The U.S. Navy: The Sinking of a Carrier

By Norman Polmar

The Nimitz evolved from the first "super carrier," the United States (CVA-58), which was laid down—and canceled—in April 1949, almost 50 years ago. Each super carrier built since then has been an improvement over its predecessors, an evolutionary development. But the CVX, according to the Navy's Director of Air Warfare, was being designed on a "clean sheet of paper." It would

feature improved characteristics in selected areas, such as launch and recovery equipment, flight deck layout, C4I [command, control, communications, computers, and intelligence] systems, information networks, and propulsion systems [and] features that will make them more affordable to operate.

This "entirely new class" has been canceled because of funding shortfalls. Although the Navy never announced a total development and design-cost for CVX, the fiscal year 1999 defense program indicated just more than $1 billion in development costs. The program had passed development Milestone 0 in March 1996 but was never adequately funded by the Navy. Despite this situation, Navy leaders continued to promote the concept of a clean-sheet design. Indeed, this stance continued even after Chief of Naval Operations Admiral Jay Johnson announced that the CVX definitely would have nuclear propulsion.

Admiral Johnson's decision was based on a draft study, "CVX Feasibility," prepared by the Naval Research Advisory Committee (NRAC) in 1997. The report stated that "for maximum availability, the ship should have a nuclear power plant." But the Navy's powerful nuclear propulsion community, led by Admiral Frank (Skip) Bowman, already saw nuclear power as a given for the CVX, according to a top defense writer. According to Admiral Bowman, "Without this endurance and flexibility [provided by nuclear-propelled, carriers], we would be hard put to do what we are doing today."

Despite acquiescence to the nuclear propulsion community, the CVX continued to be underfunded. Then, this spring, Congress cut almost $100 million from its development. Subsequently, a Navy official was reported as saying, "We just cannot afford the investment needed to achieve the hoped-for long-term savings."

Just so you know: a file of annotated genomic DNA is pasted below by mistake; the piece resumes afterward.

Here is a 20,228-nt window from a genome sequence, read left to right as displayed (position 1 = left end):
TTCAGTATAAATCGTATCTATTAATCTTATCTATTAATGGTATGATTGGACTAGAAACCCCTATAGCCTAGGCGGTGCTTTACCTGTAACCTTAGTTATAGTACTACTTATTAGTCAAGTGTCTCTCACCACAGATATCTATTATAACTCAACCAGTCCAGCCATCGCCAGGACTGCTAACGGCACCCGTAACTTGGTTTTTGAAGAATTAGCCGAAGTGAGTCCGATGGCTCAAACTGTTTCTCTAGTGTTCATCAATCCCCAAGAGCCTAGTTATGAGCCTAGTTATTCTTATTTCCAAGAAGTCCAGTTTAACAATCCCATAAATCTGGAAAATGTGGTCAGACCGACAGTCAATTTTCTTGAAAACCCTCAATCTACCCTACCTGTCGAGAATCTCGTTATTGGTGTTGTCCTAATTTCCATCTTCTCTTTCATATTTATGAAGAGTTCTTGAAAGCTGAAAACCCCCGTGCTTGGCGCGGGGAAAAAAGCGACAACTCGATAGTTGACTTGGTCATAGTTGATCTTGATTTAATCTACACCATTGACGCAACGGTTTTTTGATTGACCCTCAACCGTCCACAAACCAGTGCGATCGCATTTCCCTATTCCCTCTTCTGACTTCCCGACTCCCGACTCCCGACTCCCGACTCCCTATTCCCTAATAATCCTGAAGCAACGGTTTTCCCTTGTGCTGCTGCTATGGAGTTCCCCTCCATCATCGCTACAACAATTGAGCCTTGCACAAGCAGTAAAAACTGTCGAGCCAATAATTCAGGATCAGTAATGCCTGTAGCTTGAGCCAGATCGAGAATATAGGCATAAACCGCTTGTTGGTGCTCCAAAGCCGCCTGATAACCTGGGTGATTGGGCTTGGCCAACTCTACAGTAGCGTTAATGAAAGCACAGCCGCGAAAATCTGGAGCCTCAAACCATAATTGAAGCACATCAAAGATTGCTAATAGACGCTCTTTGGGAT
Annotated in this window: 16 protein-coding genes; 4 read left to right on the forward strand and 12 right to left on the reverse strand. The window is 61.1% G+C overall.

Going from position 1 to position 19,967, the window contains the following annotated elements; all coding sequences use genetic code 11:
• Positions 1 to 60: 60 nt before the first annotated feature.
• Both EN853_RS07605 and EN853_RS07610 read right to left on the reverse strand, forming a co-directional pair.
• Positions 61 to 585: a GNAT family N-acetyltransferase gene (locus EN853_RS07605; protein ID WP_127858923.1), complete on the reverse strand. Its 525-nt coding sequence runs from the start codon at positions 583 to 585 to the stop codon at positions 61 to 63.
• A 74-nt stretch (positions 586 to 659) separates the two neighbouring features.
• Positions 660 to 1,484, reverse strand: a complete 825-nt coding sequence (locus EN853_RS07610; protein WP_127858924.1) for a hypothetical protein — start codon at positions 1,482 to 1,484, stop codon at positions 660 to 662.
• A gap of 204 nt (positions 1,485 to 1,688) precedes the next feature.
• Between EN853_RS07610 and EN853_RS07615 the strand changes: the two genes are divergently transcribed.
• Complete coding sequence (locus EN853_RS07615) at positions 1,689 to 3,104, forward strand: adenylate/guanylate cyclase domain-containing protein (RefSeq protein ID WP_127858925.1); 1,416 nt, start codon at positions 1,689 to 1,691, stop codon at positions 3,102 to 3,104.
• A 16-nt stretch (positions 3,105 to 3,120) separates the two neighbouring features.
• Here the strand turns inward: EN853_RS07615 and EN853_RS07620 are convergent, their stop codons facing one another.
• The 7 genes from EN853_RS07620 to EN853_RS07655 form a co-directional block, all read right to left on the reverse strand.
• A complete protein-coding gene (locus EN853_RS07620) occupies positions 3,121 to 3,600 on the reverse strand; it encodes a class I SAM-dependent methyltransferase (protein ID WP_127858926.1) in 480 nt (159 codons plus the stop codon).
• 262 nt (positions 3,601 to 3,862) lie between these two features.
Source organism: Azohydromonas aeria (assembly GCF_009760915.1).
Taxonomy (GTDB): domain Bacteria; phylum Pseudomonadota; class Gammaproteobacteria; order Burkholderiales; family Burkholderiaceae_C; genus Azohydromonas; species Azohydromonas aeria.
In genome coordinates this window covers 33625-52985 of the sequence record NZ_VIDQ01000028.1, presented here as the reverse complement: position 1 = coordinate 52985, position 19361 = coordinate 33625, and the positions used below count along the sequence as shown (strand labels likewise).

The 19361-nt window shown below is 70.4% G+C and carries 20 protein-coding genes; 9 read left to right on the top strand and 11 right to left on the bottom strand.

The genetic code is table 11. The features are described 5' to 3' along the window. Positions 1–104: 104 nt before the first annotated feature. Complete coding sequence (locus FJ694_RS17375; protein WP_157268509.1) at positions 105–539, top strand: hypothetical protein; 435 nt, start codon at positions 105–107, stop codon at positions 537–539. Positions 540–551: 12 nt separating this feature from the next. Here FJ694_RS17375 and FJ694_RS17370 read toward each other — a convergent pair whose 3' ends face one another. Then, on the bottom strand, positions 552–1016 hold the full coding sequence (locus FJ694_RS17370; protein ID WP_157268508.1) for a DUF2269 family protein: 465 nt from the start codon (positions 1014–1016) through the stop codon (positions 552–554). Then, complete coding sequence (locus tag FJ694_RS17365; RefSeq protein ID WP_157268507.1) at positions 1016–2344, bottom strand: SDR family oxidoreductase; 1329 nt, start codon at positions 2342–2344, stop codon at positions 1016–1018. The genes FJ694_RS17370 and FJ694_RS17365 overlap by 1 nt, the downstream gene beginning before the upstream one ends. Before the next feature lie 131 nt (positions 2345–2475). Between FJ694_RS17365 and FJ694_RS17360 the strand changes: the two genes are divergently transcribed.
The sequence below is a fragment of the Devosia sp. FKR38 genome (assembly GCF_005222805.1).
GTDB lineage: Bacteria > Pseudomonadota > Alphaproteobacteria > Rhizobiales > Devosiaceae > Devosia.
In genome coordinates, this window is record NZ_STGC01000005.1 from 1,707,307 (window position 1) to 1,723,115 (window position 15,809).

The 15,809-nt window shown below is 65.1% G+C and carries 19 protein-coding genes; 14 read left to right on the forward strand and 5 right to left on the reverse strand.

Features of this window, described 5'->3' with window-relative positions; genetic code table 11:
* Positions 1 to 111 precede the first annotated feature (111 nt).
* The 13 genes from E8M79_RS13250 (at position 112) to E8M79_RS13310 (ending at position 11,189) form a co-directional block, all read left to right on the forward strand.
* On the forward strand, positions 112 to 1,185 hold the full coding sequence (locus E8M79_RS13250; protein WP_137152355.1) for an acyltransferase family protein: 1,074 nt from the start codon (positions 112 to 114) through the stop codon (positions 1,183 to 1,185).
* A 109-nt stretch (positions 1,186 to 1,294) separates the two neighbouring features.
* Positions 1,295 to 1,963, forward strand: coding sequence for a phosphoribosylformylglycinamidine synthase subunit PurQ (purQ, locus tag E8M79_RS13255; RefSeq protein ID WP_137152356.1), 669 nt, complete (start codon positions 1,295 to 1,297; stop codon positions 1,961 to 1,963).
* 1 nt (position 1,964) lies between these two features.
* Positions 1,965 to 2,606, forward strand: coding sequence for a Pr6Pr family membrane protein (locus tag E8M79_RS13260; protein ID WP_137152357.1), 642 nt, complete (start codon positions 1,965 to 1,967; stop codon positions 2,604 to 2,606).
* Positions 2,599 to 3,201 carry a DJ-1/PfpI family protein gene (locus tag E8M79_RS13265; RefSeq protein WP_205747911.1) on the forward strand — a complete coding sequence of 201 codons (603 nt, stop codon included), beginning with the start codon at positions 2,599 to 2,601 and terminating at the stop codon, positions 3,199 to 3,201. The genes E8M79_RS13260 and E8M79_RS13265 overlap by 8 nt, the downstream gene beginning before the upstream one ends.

Thus, the CVX has been scuttled. The next carrier, the unnamed CVN-77, has been described by the Navy as a "transition" between the Nimitz and the CVX, incorporating new technologies resulting from research and development for the CVX. Now that ship, too, will be a further improvement on the Nimitz design, with few of the features that were being considered for the CVX. Subsequent large carriers—if built—will be similar.

The Navy thus has lost the chance to develop a new carrier design that it hoped would provide a more efficient warship and have significantly lower procurement and life-cycle costs.


Norman Polmar is an internationally known analyst, consultant, and award-winning author specializing in the naval, aviation, and intelligence areas. He has participated in or directed major studies in these areas for the U.S. Department of Defense and Navy, and served as a consultant to U.S. and foreign commercial firms and government agencies. He has been an advisor or consultant on naval issues to three U.S. Secretaries of the Navy and two Chiefs of Naval Operations, as well as to three U.S. Senators and a Speaker of the House of Representatives. He is the author or coauthor of more than 50 published books, including nine editions of Ships and Aircraft of the U.S. Fleet and four editions of Guide to the Soviet Navy as well as U.S. Nuclear Arsenal, Ship Killer, and Project Azorian. Mr. Polmar is a columnist for the Proceedings and Naval History magazines. He is a resident of Alexandria, VA.

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